The late Greville Starkey, who died of cancer, aged 70, on April 14, 2010, rode 1,989 winners, including five British Classic winners, on British soil, in a riding career lasting nearly 35 years. Born in Lichfield, Staffordshire, to a working-class family, Starkey became apprenticed to Newmarket trainer Harry Thompson ‘Tom’ Jones straight from school and rode his first winner, Russian Gold, at Pontefract on June 9, 1956. The following season he became champion apprentice with 45 winners.
Starkey won his first British Classic, the Oaks, on Homeward Bound, trained by John Oxley, in 1964 and, in 1978, completed a notable ‘double-double’ by winning the Oaks and Irish Oaks on Fair Salinia, trained by Michael Stoute, and the Derby and Irish Derby on Shirley Heights, trained by John Dunlop. He also won the 2,000 Guineas twice, on To-Agori-Mou in 1981 and Dancing Brave in 1986, both trained by Guy Harwood, to whom he had become stable jockey in 1975. Indeed, it was in 1975 that recorded his biggest victory abroad, partnering 119/1 apparent no-hoper Star Appeal to victory over a huge field, which included the likes of Dahlia and Allez France, in the Prix de l’Arc de Triomphe at Longchamp.
In an era dominated by Lester Piggott, Willie Carson and Pat Eddery, Starkey was never champion jockey, although he did ride over a hundred winners in a season four times in the late Seventies and early Eighties. Sadly, though, he will always be remembered for the one race he probably should have won, the 1986 Derby, aboard Dancing Brave. In a race run at a muddling pace, Starkey adopted exaggerated waiting tactics and, although Dancing Brave made up ground hand over fist in the final quarter of a mile, the hot favourite failed to overhaul Shahrastani in the closing stages and was beaten half a length. Starkey was pilloried by the press for having ridden an ill-judged race, thereby setting Dancing Brave an impossible task, and the defeat was to haunt him for the rest of his riding career, and beyond.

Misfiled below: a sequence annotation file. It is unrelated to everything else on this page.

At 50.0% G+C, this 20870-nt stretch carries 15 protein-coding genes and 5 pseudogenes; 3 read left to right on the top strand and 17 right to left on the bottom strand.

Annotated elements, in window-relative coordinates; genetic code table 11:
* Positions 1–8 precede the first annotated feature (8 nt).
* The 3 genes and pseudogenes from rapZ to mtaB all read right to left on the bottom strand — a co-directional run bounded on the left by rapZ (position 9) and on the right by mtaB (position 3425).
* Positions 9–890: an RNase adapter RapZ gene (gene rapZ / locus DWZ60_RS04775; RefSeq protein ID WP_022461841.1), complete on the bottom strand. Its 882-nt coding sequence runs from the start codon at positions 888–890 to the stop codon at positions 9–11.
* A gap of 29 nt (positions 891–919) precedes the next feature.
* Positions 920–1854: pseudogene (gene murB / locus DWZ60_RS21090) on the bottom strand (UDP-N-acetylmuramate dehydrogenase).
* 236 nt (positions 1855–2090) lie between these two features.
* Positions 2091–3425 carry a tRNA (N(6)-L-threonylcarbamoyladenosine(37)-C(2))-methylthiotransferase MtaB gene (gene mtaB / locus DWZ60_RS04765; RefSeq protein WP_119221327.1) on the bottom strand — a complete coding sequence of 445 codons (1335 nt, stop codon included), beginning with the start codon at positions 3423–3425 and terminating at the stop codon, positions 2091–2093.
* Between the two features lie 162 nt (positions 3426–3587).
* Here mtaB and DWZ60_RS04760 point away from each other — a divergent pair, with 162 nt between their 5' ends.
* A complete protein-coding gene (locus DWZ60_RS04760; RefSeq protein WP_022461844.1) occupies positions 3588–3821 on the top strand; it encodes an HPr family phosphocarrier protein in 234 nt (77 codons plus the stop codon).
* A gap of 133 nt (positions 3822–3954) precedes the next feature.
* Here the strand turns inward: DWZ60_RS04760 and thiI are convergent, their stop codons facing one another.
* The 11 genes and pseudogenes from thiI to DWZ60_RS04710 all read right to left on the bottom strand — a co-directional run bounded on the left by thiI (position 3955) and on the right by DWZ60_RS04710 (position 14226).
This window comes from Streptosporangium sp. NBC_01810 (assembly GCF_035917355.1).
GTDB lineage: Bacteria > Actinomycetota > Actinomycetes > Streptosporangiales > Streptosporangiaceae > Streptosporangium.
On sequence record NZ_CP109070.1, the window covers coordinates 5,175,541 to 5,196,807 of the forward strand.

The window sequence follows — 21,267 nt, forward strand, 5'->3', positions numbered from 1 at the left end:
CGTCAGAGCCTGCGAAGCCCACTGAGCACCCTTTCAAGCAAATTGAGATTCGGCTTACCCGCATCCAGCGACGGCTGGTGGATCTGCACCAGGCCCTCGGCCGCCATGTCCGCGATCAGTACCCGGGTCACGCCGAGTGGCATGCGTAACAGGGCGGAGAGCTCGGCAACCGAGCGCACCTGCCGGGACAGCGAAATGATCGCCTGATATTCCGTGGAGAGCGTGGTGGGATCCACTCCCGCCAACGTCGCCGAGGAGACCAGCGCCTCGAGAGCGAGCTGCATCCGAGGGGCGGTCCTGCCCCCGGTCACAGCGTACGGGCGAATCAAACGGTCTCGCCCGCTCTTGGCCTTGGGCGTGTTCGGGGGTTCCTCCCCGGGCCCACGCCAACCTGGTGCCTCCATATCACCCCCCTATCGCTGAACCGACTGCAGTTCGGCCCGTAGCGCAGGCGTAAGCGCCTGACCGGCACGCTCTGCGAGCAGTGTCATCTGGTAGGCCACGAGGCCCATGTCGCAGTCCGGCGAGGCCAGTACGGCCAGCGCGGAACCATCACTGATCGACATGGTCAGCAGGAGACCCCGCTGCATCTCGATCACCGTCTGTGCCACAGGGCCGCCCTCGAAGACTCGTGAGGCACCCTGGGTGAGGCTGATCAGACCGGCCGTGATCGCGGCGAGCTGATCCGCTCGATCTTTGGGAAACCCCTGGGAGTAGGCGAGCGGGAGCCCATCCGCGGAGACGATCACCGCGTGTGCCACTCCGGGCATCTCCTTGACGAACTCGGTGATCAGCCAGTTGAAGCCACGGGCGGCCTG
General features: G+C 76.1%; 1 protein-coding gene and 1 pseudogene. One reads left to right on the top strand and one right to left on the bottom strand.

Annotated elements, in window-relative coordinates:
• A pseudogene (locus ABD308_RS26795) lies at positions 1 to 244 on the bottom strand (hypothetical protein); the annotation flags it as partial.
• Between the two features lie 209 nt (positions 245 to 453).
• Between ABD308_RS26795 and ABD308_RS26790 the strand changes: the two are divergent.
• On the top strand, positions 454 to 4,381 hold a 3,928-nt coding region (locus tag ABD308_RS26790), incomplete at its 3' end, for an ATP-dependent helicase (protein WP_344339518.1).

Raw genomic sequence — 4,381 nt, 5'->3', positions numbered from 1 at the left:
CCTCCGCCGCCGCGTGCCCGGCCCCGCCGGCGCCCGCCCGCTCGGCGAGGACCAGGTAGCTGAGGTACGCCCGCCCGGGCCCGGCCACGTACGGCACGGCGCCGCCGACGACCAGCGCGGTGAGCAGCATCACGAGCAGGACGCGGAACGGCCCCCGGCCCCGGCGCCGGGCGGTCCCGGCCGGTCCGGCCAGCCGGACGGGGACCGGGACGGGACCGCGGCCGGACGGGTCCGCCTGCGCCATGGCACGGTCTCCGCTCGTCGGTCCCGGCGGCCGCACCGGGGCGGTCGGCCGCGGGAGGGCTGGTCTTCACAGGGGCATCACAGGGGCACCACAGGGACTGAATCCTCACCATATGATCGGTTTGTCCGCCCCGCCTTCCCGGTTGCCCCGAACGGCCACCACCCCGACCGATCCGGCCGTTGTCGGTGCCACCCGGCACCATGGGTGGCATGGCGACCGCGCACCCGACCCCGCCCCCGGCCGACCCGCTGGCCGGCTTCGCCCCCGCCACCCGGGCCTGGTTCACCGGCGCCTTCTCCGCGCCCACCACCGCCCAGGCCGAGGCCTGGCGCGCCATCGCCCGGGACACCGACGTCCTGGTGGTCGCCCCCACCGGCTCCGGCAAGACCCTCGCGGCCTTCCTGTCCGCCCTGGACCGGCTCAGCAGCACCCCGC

Nowadays, Jamie Snowden is an established trainer with over 200 winners to his name and, at the time of writing, is already enjoying his most successful season ever, numerically, with 43 winners from 171 runners, at a strike rate of 25%. A graduate from the point-to-point sphere, Snowden was, in his earlier days, a highly accomplished amateur rider. In fact, as ‘Mr. J. Snowden’ and ‘Capt. J. Snowden’, during a brief career in the King’s Royal Hussars, he won the Grand Military Gold Cup and Royal Artillery Gold Cup, both at Sandown, four times apiece between 2002 and 2008.
Nevertheless, having served his apprenticeship as pupil assistant to Paul Nicholls and assistant trainer to Nicky Henderson, Snowden took out a public training licence in his own right at a rented yard in Ebbesbourne Wake, in rural Wiltshire, in 2008. In his first three seasons, he saddled just 15 winners in total, but his move to Folly House in Lambourn in 2011 paid immediate dividends. His very first runner from his new yard, Knighton Combe, was a convincing winner of the Listed English Summer National at Uttoxeter on June 26, 2011.
Snowden still has just a solitary Cheltenham Festival winner, Present View in the Rewards4Racing Novices’ Handicap Chase in 2014, to his name, but Listed wins for Pacify and The bannerkingrebel in the latter part of 2019, not to mention a wide-margin victory for Hogan’s Height in the Grand Sefton Handicap Chase at Aintree, provide plenty of cause for optimism. Novice hurdler Kiltealy Briggs has already won two of his four starts over obstacles and finished a creditable third in the Grade Two Albert Bartlett Novices’ Hurdle at Cheltenham, so could be another to keep an eye on. Either way, Jamie Snowden looks likely to continue his progress through the training ranks for a good while yet.